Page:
Skip to main content Skip to Search Box

Definition: dehydration from Philip's Encyclopedia

Removal or loss of water from a substance or tissue. Water molecules can be removed by heat, catalysts or a dehydrating agent such as concentrated sulphuric acid. Dehydration is used in food preservation, such as the freeze-drying process of such items as coffee and meat. In medicine, excessive water loss is often a symptom or result of disease or injury.

Summary Article: Dehydration
from Black's Medical Dictionary, 43rd Edition

A fall in the water content of the body. Sixty per cent of a man's body weight is water, and 50 per cent of a woman's; those proportions need to be maintained within quite narrow limits to ensure proper functioning of body tissues. Body fluids contain a variety of mineral salts (see ELECTROLYTES) and these, too, must remain within narrow concentration bands. Dehydration is often accompanied by loss of salt, one of the most important minerals in the body.

The start of ‘dehydration’ is signalled by a person becoming thirsty. In normal circumstances, drinking water will relieve thirst and serious dehydration does not develop. In a temperate climate an adult will lose 1.5 litres or more a day from sweating, urine excretion and loss of fluid through the lungs (known as ‘insensible loss’). In a hot climate the loss is much higher – up to 10 litres if a person is doing hard physical work. Even in a temperate climate, severe dehydration will occur if a person does not drink for two or three days. Large losses of fluid occur with certain illnesses – for example, profuse diarrhoea; POLYURIA in diabetes or kidney failure (see KIDNEYS, DISEASES OF); and serious blood loss from, say, injury or a badly bleeding ULCER in the gastrointestinal tract. Severe thirst, dry lips and tongue, TACHYCARDIA, fast breathing, light-headedness and confusion are signs of serious dehydration. Output of urine is reduced.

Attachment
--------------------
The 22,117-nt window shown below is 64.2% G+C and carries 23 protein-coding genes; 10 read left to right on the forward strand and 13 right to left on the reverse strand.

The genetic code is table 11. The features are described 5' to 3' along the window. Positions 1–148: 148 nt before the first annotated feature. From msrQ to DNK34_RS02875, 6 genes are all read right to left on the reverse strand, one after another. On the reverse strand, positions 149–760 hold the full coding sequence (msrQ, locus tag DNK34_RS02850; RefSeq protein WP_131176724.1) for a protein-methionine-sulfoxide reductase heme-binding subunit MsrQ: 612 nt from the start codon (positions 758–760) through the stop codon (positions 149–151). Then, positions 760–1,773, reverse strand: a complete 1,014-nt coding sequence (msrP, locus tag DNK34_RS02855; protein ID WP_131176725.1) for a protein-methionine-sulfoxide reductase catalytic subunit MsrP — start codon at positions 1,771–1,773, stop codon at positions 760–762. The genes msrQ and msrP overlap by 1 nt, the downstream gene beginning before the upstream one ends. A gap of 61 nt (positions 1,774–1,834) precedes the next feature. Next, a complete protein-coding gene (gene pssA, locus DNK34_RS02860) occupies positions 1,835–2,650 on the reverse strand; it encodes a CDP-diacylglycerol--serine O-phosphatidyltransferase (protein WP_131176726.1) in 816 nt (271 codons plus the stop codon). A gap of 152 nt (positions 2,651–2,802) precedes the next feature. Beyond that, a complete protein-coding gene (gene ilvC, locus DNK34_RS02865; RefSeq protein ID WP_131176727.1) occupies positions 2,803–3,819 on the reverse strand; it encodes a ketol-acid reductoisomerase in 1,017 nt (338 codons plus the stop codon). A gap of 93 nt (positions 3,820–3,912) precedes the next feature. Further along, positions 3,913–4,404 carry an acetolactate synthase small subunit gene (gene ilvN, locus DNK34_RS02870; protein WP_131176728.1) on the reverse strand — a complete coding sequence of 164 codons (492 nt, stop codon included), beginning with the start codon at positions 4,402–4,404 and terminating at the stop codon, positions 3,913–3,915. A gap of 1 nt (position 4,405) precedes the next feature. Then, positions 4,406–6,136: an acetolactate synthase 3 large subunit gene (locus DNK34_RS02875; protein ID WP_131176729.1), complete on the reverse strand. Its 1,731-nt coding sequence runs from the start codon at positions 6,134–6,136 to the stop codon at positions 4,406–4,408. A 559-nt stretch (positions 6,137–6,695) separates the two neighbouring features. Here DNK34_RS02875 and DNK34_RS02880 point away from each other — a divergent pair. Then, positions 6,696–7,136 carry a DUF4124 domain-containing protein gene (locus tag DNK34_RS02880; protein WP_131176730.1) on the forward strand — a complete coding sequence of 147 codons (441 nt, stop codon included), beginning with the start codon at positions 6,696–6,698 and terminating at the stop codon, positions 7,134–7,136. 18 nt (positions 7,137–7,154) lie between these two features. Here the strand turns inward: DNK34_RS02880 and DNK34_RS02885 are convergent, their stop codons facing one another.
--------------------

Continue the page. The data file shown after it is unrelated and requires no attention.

Prevention is important, especially in hot climates, where it is essential to drink water even if one is not thirsty. Replacement of salts is also vital, and a diet containing half a teaspoon of table salt to every litre of water drunk is advisable. If someone, particularly a child, suffers from persistent vomiting and diarrhoea, rehydration therapy is required and a salt-and-glucose rehydration mixture (obtainable from pharmacies) should be taken. For those with severe dehydration, oral fluids may be insufficient and the affected person might need intravenous fluids and, admission to hospital, where fluid intake and output can be monitored as can the levels of ELECTROLYTES and rehydration measures safely controlled.

Copyright © A & C Black Publishers Ltd